What’s missing from the discourse around the Occupy Movement, some thoughts

Posted on October 12, 2011


We who in engage in nonviolent direct action are not the creators of tension. We merely bring to the surface the hidden tension that is already alive. -Martin Luther King Jr.

I have something to say

After watching Occupy Wall Street unfold weeks ago (literally watching on the livefeed.. a lot), watching it spread across the country and internationally since, and after 4 days of 3-4 hour meetings with the Honolulu General Assembly, and of course reading mainstream and personal accounts of all the above, I have something to say.

I’m sick of people saying “they don’t understand” the Occupy Wallstreet/subsequent “Occupations” happening around the nation.  I feel like a pretty key element of the Occupy Movement is missing from mainstream/public discourse on the issue: the fact that most people don’t agree with/are unhappy with the current state of affairs.  Google Congress’ approval rating.  Why don’t I just use google magic and insert a hyperlink?  Because I’m sick of bearing the burden of proof – reasons for a deep dissatisfaction that demands the action taken by 99%ers globally – when it’s been made incredibly clear, especially since Obama failed to magically produce hope and change (not that I wasn’t in the Obama camp at one point), that most Americans are unsatisfied. People are somehow missing the fact that we are disenchanted with the political process. Disenchanted at best; completely apathetic with a tinge of disgust and a heap of futility at worst.  And then there are the people who are too immersed in the consumerist pop-culture we’re incessantly bombarded with to give two fucks about politics but that’s another story.  My point is to draw attention to the fact that it’s no secret that americans are unhappy for a number of reasons – and yet everyone is scratching their heads about these protests.  I pray that we are not that obtuse.

My second point has to do with the hope and change we were promised by Obama.  He captivated young idealists who dreamed of a better future.  This is also no secret.  I don’t know about you, but millenials I talk to (and some Gen-Xers, and whatever came before them too actually… hmm – see point 1) don’t really “support” Obama anymore.  They’ll still vote for him no doubt (or at least would have before OWS), but i’m getting ahead of myself. So around the Obama campaign we saw huge numbers of young people going out and volunteering, being really enthused about the whole thing. I was one of them though I held a couple reservations.  Then you saw support declining.  Now you see protests.  It’s a pretty linear process.. shouldn’t be that hard to follow (obviously this is a complete over simplification and doesn’t even include everything else re: legislation this last session, the debt ceiling, Wisconsin, bank bailouts, etc which also are part of a continuing narrative of dissatisfaction and distrust of the system).  So all these people were promised something magical (magical in the sense that nobody would have to work for it – hello american laziness) and are realizing that if he didn’t do anything for us the only people who will is us.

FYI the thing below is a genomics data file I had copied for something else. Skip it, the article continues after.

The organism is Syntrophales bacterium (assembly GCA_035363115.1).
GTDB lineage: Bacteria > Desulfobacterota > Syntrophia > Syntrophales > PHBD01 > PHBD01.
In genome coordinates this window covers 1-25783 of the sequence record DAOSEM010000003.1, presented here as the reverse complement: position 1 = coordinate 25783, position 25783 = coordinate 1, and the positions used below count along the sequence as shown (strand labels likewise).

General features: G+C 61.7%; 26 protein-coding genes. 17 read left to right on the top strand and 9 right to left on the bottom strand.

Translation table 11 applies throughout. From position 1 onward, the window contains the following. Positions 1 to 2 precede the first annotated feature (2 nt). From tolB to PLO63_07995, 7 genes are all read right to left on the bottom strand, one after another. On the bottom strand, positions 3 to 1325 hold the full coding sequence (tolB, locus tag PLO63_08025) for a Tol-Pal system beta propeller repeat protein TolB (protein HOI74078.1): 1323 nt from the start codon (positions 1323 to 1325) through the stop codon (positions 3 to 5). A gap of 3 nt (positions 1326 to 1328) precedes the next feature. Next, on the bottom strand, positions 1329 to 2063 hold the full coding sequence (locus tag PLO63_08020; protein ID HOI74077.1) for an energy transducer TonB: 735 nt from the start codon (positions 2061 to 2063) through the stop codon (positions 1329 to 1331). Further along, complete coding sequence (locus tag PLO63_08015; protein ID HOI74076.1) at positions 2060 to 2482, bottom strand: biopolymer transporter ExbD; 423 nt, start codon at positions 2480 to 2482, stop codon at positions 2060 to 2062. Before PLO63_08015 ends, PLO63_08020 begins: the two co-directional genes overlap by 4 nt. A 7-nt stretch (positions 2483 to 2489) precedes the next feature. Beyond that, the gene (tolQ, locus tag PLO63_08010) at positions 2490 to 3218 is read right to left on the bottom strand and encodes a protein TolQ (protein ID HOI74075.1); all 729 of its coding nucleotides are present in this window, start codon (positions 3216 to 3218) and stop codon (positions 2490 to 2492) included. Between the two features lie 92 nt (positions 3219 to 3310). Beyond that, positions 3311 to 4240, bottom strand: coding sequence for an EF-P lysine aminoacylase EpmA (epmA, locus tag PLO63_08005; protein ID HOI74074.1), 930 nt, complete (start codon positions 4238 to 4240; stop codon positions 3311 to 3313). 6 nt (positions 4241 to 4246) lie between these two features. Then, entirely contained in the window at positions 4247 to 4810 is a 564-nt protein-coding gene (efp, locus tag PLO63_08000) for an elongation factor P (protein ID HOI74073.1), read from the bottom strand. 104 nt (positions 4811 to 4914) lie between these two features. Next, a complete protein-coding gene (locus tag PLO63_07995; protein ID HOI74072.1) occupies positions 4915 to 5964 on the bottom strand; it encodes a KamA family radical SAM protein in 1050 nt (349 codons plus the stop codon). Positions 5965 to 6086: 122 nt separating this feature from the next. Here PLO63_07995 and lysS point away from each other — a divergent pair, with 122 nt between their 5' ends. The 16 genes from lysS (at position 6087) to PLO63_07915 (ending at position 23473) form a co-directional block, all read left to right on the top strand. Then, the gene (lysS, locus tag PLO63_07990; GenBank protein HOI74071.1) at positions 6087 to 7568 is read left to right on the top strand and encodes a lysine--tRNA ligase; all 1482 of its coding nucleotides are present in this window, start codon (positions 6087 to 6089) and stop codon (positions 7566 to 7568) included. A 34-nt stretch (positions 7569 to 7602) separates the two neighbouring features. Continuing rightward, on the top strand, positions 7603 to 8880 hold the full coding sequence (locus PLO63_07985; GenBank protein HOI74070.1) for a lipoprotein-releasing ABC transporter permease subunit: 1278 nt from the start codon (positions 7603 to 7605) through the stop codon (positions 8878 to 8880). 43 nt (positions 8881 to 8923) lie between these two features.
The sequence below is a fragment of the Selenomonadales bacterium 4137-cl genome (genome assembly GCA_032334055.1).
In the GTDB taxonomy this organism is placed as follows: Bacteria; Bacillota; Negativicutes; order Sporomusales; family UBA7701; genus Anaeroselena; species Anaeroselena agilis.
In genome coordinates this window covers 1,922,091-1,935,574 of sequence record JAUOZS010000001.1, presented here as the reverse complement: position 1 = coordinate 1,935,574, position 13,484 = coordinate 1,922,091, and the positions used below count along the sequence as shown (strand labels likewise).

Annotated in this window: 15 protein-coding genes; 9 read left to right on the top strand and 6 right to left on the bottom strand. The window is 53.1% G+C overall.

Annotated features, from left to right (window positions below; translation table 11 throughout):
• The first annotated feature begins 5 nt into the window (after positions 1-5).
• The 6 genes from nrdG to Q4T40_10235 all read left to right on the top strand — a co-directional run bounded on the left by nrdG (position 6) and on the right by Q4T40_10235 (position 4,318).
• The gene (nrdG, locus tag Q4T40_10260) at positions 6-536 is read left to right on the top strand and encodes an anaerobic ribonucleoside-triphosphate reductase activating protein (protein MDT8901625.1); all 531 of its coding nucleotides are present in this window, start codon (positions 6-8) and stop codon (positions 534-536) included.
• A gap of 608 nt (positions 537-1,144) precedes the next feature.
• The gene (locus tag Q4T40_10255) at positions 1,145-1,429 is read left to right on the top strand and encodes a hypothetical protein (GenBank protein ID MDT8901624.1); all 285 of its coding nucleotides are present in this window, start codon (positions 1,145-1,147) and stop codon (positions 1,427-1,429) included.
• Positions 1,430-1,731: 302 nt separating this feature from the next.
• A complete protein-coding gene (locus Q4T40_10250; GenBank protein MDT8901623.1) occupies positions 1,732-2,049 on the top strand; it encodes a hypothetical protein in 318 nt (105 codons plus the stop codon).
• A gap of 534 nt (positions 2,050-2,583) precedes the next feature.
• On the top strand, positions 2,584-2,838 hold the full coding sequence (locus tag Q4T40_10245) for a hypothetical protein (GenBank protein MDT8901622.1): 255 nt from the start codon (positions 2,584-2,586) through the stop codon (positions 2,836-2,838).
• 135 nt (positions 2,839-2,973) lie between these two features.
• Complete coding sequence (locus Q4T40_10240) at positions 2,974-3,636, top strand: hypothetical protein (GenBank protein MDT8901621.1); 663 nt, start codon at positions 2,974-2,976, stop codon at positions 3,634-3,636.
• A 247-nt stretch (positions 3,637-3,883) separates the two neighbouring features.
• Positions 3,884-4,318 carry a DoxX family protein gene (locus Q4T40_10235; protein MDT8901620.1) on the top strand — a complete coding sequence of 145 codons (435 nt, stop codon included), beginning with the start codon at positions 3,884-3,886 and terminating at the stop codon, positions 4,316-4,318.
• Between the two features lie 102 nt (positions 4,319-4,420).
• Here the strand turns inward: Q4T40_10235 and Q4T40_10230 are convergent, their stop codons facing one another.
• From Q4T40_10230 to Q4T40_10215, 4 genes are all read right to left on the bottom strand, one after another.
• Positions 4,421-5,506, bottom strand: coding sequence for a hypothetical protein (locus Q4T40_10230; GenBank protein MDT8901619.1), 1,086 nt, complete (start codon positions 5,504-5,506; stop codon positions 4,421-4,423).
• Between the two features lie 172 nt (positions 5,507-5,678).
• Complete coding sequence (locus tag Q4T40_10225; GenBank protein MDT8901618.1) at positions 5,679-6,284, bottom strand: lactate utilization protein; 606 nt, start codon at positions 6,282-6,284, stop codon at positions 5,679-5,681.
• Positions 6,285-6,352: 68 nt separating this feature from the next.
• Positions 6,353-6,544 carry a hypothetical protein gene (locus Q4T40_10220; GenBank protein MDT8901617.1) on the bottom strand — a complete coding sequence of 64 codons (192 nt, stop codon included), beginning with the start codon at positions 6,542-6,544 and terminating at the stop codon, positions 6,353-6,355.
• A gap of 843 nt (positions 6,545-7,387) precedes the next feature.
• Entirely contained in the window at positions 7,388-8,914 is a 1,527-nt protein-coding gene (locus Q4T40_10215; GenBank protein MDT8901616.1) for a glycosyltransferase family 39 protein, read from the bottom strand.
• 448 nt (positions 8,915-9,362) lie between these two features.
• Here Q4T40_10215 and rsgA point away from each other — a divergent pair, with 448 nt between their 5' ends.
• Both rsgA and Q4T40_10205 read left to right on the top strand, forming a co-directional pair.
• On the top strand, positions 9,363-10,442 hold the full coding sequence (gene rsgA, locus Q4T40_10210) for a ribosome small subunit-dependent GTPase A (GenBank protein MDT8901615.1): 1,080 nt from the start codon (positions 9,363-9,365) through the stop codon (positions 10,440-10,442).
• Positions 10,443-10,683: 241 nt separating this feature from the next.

There comes a time when the operation of the machine becomes so odious, makes you so sick at heart, that you can’t take part, you can’t even passively take part, and you’ve got to put your bodies upon the gears and upon the wheels, upon all the apparatus, and you’ve got to make it stop. And you’ve got to indicate to the people who run it, the people who own it, that unless you’re free the machine will be prevented from working at all. -Mario Savio

We are not being represented and it’s time to represent ourselves.

I think different generations are dealing with the current socio-political climate differently, but the fact that, while youth-driven (at least in Honolulu) the movement contains people of all ages, races (though I have heard of critiques re:hegemony in the protests, which is to be expected to some degree), sexual orientations and genders, religions, past political affiliations, etc. speaks volumes.  Many intersections are present. And how each movement site deals with these issues of overlapping privilege and oppression will be interesting.  I’m happy to say the Occupy Honolulu has done an amazing job around these issues so far.  We’ve learned form each other and grown together a lot over the last four days.  People nationwide want to know what the demand is, why we’re catering to all of these “liberal leftie marginal issues” instead of focusing on the prize.  Well, what is the prize?  To demand the 1% are taxed more or somehow end the Fed will alleviate only part of the unrest which i believe brought people out to the streets over the last 3 weeks or so.  But even those two issues stem from a deeper framework of hierarchy, power and control.  My point is something bigger is happening.

My question to people who scoff, nay-say, express hostility towards, etc. at the Occupy Movement is this: can you say you are not unhappy?  We are supposed to live under a government of by and for the people – What’s stopping you from doing anything to fix that?

To sin by silence when they should protest makes cowards of men. -Abe Lincoln

In a democracy the poor will have more power than the rich, because there are more of them, and the will of the majority is supreme. – aristotle